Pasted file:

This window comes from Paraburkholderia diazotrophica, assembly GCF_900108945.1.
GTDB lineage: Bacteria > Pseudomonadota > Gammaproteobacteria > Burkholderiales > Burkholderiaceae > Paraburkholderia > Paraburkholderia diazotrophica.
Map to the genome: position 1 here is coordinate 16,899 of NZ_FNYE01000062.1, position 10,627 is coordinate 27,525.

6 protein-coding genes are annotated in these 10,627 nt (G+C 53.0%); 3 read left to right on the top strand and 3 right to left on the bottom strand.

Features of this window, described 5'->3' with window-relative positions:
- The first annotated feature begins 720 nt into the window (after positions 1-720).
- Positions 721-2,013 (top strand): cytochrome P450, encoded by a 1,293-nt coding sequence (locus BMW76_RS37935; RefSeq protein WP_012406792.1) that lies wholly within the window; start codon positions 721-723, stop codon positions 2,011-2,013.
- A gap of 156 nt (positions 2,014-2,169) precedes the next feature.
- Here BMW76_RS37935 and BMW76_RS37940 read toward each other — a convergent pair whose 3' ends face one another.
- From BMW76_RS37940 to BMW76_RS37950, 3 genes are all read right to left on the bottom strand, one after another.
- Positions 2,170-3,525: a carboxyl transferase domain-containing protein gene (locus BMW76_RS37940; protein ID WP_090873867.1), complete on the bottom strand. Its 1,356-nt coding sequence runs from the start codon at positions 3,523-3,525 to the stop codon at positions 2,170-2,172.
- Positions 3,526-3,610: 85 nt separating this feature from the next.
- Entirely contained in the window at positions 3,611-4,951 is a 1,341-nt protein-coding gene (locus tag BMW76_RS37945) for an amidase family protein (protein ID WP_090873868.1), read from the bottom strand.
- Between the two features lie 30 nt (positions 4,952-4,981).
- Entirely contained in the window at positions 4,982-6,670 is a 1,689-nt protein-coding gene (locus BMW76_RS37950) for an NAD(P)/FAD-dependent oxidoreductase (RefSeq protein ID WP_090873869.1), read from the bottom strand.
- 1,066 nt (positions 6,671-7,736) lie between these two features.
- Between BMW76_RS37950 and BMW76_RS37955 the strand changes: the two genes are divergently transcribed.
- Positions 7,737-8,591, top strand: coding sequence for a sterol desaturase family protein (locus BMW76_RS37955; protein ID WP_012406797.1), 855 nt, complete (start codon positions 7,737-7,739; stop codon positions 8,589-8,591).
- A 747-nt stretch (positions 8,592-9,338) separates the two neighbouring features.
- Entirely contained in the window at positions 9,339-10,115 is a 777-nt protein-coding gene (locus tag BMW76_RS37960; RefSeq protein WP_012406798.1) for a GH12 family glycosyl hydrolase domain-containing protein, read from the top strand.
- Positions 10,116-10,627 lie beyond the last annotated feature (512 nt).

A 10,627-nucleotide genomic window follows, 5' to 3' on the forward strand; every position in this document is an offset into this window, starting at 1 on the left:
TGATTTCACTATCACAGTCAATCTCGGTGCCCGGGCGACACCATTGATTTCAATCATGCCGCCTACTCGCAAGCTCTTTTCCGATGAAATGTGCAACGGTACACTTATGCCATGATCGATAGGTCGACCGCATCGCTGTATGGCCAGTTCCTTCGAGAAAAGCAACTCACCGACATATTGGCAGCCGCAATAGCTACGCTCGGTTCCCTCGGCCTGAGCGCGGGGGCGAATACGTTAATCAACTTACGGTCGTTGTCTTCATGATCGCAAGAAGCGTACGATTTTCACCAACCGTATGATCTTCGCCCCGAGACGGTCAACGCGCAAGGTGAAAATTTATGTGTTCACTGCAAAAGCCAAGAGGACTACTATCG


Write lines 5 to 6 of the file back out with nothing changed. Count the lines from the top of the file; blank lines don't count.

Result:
Features of this window, described 5'->3' with window-relative positions:
- The first annotated feature begins 720 nt into the window (after positions 1-720).